You choose, we deliver
If you are interested in this story, you might be interested in others from The Journal Gazette. Go to www.journalgazette.net/newsletter and pick the subjects you care most about. We'll deliver your customized daily news report at 3 a.m. Fort Wayne time, right to your email.

Health

  • Parkview, United reach agreement
    The hospital announced Friday it has agreed to a new multi-year agreement that gives UnitedHealthcare's Commercial and Medicare Advantage Complete Choice members uninterrupted in-network coverage from UnitedHealthcare at each of Parkview's hospitals,
  • FTC sues Gerber over claims on infant formula
    WASHINGTON (AP) — Federal regulators announced Thursday they were suing Gerber, the well-known baby food maker, for claiming that its Good Start Gentle formula can prevent or reduce allergies in children.
  • Foundation raises $3.2 million to fight breast cancer
    The Vera Bradley Foundation for Breast Cancer said today it has raised $3.2 million for breast-cancer research since Nov. 1, 2013.
Advertisement
AP
In this image provided by the Department of Energy, chemist Brian Dockendorff works on a mass spectrometer at the Pacific Northwest National Laboratory in Richland, Wash., Wednesday, Sept. 4, 2013. Three simple numbers will prove if sarin was used to gas Syrians last month: 99-125-81. (AP Photo/Carlos Fraga)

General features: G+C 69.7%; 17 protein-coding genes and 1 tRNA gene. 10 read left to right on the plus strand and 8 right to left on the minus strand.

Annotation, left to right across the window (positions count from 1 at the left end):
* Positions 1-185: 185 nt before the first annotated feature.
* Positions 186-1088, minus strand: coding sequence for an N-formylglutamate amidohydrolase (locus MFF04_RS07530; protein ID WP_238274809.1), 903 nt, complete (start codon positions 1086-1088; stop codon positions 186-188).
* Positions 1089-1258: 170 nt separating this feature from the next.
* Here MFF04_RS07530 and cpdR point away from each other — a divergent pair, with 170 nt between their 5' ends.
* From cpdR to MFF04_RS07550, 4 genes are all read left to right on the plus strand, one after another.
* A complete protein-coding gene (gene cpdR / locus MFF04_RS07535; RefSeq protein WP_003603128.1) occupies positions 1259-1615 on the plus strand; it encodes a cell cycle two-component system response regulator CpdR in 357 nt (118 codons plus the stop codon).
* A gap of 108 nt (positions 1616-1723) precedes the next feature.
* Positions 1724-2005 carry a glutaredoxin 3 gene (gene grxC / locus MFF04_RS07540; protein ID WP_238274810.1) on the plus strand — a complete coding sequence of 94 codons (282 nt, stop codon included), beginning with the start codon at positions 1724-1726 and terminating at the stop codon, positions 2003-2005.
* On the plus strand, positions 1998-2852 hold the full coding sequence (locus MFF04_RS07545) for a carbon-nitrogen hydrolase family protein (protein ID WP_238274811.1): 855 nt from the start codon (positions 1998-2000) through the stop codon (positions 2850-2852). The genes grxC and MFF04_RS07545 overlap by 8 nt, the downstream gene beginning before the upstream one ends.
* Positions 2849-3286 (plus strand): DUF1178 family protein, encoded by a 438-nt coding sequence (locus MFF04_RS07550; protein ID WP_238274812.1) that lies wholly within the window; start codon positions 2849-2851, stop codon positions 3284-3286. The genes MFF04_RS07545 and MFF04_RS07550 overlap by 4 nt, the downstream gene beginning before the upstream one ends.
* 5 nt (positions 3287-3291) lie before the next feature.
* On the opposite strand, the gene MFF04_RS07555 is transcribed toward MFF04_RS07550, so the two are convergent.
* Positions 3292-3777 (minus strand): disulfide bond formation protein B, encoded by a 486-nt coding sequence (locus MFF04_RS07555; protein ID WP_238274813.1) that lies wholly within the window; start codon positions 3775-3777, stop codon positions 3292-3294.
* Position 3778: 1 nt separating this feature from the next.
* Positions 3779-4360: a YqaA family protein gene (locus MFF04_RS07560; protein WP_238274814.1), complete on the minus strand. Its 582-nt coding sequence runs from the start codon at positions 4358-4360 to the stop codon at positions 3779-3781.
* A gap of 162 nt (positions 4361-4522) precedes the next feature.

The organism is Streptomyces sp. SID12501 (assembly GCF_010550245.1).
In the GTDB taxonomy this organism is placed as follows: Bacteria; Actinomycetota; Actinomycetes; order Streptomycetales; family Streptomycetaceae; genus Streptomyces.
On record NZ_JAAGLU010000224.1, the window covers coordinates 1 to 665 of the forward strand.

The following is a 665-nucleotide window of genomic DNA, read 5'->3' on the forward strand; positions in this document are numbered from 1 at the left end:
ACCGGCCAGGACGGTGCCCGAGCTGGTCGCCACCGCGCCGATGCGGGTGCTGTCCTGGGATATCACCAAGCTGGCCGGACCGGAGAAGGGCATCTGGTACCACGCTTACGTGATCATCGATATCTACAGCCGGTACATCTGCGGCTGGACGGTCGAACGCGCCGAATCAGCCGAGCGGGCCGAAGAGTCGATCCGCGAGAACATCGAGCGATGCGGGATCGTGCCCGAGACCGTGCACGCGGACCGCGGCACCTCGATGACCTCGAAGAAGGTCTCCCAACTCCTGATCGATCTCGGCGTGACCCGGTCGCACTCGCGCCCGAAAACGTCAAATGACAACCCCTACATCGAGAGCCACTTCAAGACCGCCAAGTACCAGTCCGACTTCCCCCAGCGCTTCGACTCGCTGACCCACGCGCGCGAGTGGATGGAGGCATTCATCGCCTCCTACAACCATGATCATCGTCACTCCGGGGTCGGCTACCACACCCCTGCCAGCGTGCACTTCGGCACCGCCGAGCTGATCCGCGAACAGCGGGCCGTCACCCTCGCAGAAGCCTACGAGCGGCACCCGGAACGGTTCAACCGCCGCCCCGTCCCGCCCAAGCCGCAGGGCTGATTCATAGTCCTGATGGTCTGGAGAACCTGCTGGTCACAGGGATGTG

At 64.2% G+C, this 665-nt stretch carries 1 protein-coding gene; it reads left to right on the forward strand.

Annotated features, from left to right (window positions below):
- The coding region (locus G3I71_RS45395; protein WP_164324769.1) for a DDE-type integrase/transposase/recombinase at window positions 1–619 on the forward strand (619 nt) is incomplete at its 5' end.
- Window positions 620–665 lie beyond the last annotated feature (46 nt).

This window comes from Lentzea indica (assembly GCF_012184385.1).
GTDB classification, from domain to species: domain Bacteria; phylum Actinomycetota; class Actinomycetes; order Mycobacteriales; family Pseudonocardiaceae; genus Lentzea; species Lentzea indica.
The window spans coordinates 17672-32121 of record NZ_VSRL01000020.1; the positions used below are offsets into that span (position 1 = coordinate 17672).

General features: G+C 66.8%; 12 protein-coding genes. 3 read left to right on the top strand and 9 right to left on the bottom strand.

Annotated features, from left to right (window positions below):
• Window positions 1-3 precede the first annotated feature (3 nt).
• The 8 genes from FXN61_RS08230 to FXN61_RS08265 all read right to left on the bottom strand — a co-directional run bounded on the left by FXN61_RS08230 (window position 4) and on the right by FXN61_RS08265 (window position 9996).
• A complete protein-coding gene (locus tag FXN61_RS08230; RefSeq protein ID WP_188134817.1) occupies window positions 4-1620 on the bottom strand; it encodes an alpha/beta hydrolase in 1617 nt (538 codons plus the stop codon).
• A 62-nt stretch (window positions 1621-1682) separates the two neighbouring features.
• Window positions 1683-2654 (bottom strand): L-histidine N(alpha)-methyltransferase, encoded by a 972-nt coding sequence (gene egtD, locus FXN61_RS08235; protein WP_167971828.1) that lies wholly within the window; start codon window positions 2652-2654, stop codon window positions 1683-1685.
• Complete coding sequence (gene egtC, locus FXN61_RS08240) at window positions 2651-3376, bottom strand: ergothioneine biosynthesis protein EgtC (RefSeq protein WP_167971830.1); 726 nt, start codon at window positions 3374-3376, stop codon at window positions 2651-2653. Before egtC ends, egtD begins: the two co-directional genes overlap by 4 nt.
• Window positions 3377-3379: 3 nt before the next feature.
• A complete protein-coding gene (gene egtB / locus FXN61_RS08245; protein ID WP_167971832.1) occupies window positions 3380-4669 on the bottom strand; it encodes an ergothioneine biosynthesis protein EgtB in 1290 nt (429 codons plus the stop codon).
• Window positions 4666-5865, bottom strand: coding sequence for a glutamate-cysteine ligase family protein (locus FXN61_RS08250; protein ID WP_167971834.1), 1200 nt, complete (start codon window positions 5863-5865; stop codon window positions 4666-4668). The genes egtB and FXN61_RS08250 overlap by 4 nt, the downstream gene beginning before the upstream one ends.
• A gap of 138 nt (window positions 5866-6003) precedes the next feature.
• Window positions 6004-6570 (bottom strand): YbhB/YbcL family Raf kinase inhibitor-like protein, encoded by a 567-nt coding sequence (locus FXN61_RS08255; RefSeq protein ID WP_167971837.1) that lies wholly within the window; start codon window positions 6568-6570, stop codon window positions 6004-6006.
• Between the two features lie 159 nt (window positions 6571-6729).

Labs seeking sarin chemical signature: 99-125-81

WASHINGTON (AP) — Three simple numbers will prove whether sarin was used to gas Syrians last month: 99-125-81.

Chemists this week around Europe are feeding samples of bodily tissue and dirt collected after chemical attacks in Syria into sophisticated machines. They are waiting for those three numbers to read out in a bar graph on a computer screen. Carlos Fraga, a chemist who specializes in nerve agent forensics at the Pacific Northwest National Laboratory in Richland, Wash., calls those numbers sarin's fingerprint.

Fraga says once chemists see those digits, they know they've got sarin. But he and other experts say it will probably take about two weeks for scientists to retest, confirm and write up reports.

Advertisement